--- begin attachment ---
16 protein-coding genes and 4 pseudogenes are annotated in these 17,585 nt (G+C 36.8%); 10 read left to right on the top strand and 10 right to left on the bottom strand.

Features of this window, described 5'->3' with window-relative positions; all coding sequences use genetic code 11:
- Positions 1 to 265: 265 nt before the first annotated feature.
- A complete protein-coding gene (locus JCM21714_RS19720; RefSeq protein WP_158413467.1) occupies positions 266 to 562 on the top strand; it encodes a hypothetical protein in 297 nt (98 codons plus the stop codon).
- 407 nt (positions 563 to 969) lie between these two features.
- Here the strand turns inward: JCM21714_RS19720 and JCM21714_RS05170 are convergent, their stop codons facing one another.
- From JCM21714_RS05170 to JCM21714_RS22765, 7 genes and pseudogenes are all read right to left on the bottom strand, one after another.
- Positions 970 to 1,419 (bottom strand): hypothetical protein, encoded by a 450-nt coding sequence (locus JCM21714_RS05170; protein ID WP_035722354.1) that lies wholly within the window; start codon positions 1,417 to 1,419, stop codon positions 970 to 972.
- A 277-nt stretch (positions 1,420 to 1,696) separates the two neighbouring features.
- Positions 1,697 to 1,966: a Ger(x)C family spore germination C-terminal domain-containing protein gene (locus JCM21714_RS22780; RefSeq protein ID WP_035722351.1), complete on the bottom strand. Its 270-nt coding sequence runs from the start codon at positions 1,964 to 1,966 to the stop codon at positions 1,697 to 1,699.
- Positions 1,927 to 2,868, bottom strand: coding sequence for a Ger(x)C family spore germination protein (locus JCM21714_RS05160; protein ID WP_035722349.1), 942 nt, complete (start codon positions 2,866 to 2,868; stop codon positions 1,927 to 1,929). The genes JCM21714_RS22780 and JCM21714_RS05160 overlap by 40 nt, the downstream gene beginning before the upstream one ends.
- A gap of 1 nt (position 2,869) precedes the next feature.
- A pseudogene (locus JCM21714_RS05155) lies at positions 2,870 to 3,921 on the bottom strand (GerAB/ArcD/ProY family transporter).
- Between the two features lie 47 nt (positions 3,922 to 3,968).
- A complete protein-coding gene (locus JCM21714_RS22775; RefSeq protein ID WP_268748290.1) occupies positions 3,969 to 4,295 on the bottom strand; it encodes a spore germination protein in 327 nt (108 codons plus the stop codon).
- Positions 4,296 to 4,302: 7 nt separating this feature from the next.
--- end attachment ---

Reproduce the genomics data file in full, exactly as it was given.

16 protein-coding genes and 4 pseudogenes are annotated in these 17,585 nt (G+C 36.8%); 10 read left to right on the top strand and 10 right to left on the bottom strand.

Features of this window, described 5'->3' with window-relative positions; all coding sequences use genetic code 11:
- Positions 1 to 265: 265 nt before the first annotated feature.
- A complete protein-coding gene (locus JCM21714_RS19720; RefSeq protein WP_158413467.1) occupies positions 266 to 562 on the top strand; it encodes a hypothetical protein in 297 nt (98 codons plus the stop codon).
- 407 nt (positions 563 to 969) lie between these two features.
- Here the strand turns inward: JCM21714_RS19720 and JCM21714_RS05170 are convergent, their stop codons facing one another.
- From JCM21714_RS05170 to JCM21714_RS22765, 7 genes and pseudogenes are all read right to left on the bottom strand, one after another.
- Positions 970 to 1,419 (bottom strand): hypothetical protein, encoded by a 450-nt coding sequence (locus JCM21714_RS05170; protein ID WP_035722354.1) that lies wholly within the window; start codon positions 1,417 to 1,419, stop codon positions 970 to 972.
- A 277-nt stretch (positions 1,420 to 1,696) separates the two neighbouring features.
- Positions 1,697 to 1,966: a Ger(x)C family spore germination C-terminal domain-containing protein gene (locus JCM21714_RS22780; RefSeq protein ID WP_035722351.1), complete on the bottom strand. Its 270-nt coding sequence runs from the start codon at positions 1,964 to 1,966 to the stop codon at positions 1,697 to 1,699.
- Positions 1,927 to 2,868, bottom strand: coding sequence for a Ger(x)C family spore germination protein (locus JCM21714_RS05160; protein ID WP_035722349.1), 942 nt, complete (start codon positions 2,866 to 2,868; stop codon positions 1,927 to 1,929). The genes JCM21714_RS22780 and JCM21714_RS05160 overlap by 40 nt, the downstream gene beginning before the upstream one ends.
- A gap of 1 nt (position 2,869) precedes the next feature.
- A pseudogene (locus JCM21714_RS05155) lies at positions 2,870 to 3,921 on the bottom strand (GerAB/ArcD/ProY family transporter).
- Between the two features lie 47 nt (positions 3,922 to 3,968).
- A complete protein-coding gene (locus JCM21714_RS22775; RefSeq protein ID WP_268748290.1) occupies positions 3,969 to 4,295 on the bottom strand; it encodes a spore germination protein in 327 nt (108 codons plus the stop codon).
- Positions 4,296 to 4,302: 7 nt separating this feature from the next.